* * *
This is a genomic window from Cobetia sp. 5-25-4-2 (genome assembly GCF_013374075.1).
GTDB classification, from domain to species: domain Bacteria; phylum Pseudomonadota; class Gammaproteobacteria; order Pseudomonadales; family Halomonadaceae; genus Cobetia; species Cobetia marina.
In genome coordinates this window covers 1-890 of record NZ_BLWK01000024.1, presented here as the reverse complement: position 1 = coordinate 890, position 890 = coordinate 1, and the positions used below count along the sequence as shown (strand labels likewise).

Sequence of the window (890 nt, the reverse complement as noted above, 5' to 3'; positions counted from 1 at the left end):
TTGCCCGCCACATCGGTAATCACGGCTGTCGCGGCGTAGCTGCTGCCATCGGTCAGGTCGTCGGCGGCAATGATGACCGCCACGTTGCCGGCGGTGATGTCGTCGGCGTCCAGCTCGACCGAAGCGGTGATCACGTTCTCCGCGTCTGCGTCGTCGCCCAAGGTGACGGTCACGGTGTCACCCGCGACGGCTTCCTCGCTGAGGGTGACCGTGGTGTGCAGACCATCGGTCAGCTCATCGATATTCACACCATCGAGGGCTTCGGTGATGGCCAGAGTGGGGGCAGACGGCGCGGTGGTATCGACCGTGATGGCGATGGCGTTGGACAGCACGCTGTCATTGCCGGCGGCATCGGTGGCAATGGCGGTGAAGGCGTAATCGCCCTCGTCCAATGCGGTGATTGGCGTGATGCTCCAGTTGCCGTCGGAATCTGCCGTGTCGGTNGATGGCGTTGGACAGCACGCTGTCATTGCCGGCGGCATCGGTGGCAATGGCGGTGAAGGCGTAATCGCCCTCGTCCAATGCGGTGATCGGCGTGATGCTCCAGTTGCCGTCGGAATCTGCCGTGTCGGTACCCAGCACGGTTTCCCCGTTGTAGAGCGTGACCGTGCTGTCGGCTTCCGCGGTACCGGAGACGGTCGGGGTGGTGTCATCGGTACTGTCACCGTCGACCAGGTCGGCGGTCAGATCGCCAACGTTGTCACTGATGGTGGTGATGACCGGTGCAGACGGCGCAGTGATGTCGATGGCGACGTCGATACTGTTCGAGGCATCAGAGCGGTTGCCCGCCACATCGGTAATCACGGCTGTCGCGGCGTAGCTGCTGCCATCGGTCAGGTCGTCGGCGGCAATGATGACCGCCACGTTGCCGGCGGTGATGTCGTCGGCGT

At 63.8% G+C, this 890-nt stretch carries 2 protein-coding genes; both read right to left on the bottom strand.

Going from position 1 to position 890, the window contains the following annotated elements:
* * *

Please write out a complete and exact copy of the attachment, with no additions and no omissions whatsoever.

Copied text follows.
This is a genomic window from Cobetia sp. 5-25-4-2 (genome assembly GCF_013374075.1).
GTDB classification, from domain to species: domain Bacteria; phylum Pseudomonadota; class Gammaproteobacteria; order Pseudomonadales; family Halomonadaceae; genus Cobetia; species Cobetia marina.
In genome coordinates this window covers 1-890 of record NZ_BLWK01000024.1, presented here as the reverse complement: position 1 = coordinate 890, position 890 = coordinate 1, and the positions used below count along the sequence as shown (strand labels likewise).

Sequence of the window (890 nt, the reverse complement as noted above, 5' to 3'; positions counted from 1 at the left end):
TTGCCCGCCACATCGGTAATCACGGCTGTCGCGGCGTAGCTGCTGCCATCGGTCAGGTCGTCGGCGGCAATGATGACCGCCACGTTGCCGGCGGTGATGTCGTCGGCGTCCAGCTCGACCGAAGCGGTGATCACGTTCTCCGCGTCTGCGTCGTCGCCCAAGGTGACGGTCACGGTGTCACCCGCGACGGCTTCCTCGCTGAGGGTGACCGTGGTGTGCAGACCATCGGTCAGCTCATCGATATTCACACCATCGAGGGCTTCGGTGATGGCCAGAGTGGGGGCAGACGGCGCGGTGGTATCGACCGTGATGGCGATGGCGTTGGACAGCACGCTGTCATTGCCGGCGGCATCGGTGGCAATGGCGGTGAAGGCGTAATCGCCCTCGTCCAATGCGGTGATTGGCGTGATGCTCCAGTTGCCGTCGGAATCTGCCGTGTCGGTNGATGGCGTTGGACAGCACGCTGTCATTGCCGGCGGCATCGGTGGCAATGGCGGTGAAGGCGTAATCGCCCTCGTCCAATGCGGTGATCGGCGTGATGCTCCAGTTGCCGTCGGAATCTGCCGTGTCGGTACCCAGCACGGTTTCCCCGTTGTAGAGCGTGACCGTGCTGTCGGCTTCCGCGGTACCGGAGACGGTCGGGGTGGTGTCATCGGTACTGTCACCGTCGACCAGGTCGGCGGTCAGATCGCCAACGTTGTCACTGATGGTGGTGATGACCGGTGCAGACGGCGCAGTGATGTCGATGGCGACGTCGATACTGTTCGAGGCATCAGAGCGGTTGCCCGCCACATCGGTAATCACGGCTGTCGCGGCGTAGCTGCTGCCATCGGTCAGGTCGTCGGCGGCAATGATGACCGCCACGTTGCCGGCGGTGATGTCGTCGGCGT

At 63.8% G+C, this 890-nt stretch carries 2 protein-coding genes; both read right to left on the bottom strand.

Going from position 1 to position 890, the window contains the following annotated elements: